Hypertension often accompanies chronic kidney disease (CKD), and diuretics are widely prescribed to reduce blood pressure (BP). Chlorthalidone (CTD) is a thiazide-like diuretic and an effective antihypertensive drug, yet little data exist to support its use in treating hypertension in individuals with advanced CKD.
Chlorthalidone in Chronic Kidney Disease (CLICK) is a phase II, single-institution, multicenter, double-blind randomized control trial to test the hypothesis that CTD improves BP, through reduction of extracellular fluid volume, and results in target organ protection in patients with stage 4 CKD and poorly controlled hypertension. After a single-blind placebo run-in for 2 weeks and confirmation of hypertension by 24-h ambulatory blood pressure (ABP), patients are randomized to either placebo or CTD 12.5 mg once daily (QD) followed by dose escalation. Randomization is stratified by prior loop diuretic use, and the double-blind phase lasts 12 weeks. With a total of 160 patients, the study will have ≥80% power to detect a 6 mm Hg difference in systolic 24-h ABP between the 2 treatment groups.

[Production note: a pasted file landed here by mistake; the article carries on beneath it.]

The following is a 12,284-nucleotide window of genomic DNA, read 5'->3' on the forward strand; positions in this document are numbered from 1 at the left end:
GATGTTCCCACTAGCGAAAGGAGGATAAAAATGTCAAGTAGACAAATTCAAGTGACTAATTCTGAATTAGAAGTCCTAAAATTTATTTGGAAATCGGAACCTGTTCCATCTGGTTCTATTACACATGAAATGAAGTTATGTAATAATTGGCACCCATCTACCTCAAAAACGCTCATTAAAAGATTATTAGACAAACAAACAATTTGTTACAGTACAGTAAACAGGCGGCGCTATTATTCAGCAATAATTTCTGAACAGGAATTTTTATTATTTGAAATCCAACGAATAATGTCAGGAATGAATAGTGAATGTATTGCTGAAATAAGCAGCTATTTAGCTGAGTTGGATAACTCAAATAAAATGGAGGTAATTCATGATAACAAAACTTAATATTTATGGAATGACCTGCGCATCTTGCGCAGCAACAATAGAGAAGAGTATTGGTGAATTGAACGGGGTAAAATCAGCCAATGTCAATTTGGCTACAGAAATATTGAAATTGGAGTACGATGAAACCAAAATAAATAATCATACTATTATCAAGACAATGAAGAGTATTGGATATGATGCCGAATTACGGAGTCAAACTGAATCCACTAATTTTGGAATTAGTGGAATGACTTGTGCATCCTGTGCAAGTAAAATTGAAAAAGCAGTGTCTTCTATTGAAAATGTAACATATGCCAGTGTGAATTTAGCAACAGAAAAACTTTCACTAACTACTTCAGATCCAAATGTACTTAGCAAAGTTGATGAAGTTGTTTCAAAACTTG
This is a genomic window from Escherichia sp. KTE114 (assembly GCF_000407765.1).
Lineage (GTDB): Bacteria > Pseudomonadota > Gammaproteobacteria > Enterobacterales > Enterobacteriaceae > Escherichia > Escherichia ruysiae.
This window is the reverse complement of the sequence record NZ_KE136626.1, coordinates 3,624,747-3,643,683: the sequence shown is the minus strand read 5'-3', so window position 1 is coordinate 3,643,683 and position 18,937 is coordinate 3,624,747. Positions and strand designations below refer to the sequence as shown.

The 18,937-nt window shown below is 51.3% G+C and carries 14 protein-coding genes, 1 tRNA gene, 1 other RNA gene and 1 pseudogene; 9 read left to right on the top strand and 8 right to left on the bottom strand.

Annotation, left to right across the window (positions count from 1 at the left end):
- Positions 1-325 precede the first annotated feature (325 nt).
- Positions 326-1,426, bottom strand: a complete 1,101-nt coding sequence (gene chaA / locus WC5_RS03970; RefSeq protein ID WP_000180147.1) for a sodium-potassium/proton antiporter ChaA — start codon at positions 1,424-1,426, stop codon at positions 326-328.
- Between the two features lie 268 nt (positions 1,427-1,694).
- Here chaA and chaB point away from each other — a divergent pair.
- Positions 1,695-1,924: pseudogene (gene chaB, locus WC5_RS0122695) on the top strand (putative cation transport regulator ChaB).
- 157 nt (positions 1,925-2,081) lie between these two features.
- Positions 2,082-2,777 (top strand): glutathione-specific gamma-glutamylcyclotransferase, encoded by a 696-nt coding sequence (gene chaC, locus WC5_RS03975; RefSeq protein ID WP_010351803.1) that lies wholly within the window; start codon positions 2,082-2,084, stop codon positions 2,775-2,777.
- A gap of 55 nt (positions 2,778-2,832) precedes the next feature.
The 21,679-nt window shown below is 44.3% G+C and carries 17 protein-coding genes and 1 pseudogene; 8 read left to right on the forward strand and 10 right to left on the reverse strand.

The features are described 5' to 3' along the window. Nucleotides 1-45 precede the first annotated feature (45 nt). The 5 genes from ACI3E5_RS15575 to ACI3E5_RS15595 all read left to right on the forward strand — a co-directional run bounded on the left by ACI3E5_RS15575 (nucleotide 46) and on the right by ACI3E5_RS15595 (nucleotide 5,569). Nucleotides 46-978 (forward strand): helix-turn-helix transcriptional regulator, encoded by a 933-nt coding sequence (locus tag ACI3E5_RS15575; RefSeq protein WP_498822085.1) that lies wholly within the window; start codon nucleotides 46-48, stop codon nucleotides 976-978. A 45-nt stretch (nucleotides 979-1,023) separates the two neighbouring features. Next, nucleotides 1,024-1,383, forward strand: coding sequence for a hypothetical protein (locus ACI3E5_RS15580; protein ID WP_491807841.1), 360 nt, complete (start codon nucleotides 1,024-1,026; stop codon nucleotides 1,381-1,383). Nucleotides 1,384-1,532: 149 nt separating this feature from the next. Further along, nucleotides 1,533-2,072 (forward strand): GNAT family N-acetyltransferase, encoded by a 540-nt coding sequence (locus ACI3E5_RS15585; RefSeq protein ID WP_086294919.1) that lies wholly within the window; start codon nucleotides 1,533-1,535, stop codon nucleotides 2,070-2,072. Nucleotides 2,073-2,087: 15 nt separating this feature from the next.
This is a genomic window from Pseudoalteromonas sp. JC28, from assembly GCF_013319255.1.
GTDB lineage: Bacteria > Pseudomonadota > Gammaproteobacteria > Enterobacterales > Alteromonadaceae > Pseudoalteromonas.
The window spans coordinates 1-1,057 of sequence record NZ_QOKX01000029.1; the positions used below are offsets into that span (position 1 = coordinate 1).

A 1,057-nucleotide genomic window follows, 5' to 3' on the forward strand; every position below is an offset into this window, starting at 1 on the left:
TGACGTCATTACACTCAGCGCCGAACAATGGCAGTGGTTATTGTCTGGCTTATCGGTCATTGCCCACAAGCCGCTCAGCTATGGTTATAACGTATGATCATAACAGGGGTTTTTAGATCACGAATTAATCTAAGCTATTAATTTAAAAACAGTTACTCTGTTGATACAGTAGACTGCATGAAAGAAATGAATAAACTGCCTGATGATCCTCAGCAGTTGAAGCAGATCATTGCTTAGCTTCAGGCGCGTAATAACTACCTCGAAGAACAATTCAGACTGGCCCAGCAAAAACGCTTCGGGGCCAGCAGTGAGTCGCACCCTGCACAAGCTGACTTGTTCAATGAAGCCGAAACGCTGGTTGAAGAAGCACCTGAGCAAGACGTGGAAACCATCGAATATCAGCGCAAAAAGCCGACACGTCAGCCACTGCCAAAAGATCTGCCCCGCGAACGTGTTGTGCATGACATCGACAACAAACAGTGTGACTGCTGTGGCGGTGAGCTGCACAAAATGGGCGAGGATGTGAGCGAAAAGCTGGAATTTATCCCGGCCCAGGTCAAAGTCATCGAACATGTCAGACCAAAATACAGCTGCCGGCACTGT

Between June 2016 and October 2019, 131 patients have been randomized. The baseline characteristics are as follows: average age 65.8 years, 79% men, 36% Black, 79% with diabetes, mean eGFR 23.2 mL/min/1.73 m2, median urine albumin/creatinine ratio 923 mg/g, average number of BP medications 3.4, 60% on loop diuretics, and 24-h ABP averaged 141.7/73.8 mm Hg.
Among patients with stage 4 CKD and uncontrolled hypertension, CLICK should answer the question whether CTD is safe and effective.

© 2020 S. Karger AG, Basel.

References

PubMed